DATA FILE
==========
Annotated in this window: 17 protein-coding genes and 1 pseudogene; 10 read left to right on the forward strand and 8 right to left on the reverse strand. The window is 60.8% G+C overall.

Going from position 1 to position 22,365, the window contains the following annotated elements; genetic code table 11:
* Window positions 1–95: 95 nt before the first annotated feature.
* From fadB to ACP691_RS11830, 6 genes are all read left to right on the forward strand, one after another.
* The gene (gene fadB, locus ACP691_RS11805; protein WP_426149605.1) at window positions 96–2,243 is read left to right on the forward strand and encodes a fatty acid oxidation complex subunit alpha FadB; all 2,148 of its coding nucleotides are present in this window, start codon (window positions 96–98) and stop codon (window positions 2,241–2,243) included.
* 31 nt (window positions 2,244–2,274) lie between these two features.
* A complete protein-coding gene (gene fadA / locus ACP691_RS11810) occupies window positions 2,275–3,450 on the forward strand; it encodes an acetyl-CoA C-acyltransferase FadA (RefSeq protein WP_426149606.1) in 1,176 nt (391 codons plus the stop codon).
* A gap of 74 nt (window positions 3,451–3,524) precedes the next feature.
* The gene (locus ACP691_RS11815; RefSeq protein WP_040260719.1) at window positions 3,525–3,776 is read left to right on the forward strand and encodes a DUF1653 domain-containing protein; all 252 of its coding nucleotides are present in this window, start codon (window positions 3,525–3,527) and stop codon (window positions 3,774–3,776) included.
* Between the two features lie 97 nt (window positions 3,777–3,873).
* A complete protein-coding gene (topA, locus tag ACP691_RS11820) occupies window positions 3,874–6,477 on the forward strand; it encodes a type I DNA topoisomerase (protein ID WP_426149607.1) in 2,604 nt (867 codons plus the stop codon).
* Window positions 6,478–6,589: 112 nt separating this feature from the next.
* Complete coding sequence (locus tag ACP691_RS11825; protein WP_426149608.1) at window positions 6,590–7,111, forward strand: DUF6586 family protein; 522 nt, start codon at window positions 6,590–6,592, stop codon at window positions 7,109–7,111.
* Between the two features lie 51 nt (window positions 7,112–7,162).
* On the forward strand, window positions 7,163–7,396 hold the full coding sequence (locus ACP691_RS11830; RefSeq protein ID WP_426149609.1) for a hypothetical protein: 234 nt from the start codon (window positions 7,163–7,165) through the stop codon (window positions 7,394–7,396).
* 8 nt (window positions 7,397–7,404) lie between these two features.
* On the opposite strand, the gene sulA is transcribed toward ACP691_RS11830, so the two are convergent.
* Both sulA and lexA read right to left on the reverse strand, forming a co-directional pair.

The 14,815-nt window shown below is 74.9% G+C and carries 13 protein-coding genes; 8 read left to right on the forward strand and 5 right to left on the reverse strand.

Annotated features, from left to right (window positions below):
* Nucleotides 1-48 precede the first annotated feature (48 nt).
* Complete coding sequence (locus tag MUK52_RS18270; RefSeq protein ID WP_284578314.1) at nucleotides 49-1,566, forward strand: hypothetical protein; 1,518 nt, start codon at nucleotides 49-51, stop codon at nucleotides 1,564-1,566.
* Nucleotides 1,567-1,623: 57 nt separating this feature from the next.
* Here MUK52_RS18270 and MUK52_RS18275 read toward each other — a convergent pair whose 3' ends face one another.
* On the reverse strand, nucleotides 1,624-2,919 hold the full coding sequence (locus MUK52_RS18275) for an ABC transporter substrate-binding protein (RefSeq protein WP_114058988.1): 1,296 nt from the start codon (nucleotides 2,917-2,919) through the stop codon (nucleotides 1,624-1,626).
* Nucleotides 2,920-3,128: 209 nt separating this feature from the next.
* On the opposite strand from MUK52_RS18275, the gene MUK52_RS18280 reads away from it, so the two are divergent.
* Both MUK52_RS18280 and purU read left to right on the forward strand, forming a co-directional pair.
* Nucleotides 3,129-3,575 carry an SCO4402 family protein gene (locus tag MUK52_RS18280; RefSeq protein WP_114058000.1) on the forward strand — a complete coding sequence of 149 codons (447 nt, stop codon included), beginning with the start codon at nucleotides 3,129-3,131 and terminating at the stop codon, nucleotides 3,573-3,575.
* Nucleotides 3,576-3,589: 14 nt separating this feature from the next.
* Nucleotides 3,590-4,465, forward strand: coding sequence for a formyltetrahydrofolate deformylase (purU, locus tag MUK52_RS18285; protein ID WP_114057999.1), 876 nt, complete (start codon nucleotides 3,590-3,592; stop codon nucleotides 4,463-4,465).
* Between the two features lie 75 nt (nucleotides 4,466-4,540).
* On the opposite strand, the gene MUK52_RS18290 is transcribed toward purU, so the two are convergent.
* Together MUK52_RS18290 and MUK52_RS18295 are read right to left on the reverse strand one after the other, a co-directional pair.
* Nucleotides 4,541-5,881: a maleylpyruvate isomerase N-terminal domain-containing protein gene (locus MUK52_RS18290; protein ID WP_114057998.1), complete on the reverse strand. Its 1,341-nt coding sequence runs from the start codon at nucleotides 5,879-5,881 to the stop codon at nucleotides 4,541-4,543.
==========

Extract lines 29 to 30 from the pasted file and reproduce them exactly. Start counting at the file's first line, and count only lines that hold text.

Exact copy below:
* Nucleotides 3,129-3,575 carry an SCO4402 family protein gene (locus tag MUK52_RS18280; RefSeq protein WP_114058000.1) on the forward strand — a complete coding sequence of 149 codons (447 nt, stop codon included), beginning with the start codon at nucleotides 3,129-3,131 and terminating at the stop codon, nucleotides 3,573-3,575.
* Nucleotides 3,576-3,589: 14 nt separating this feature from the next.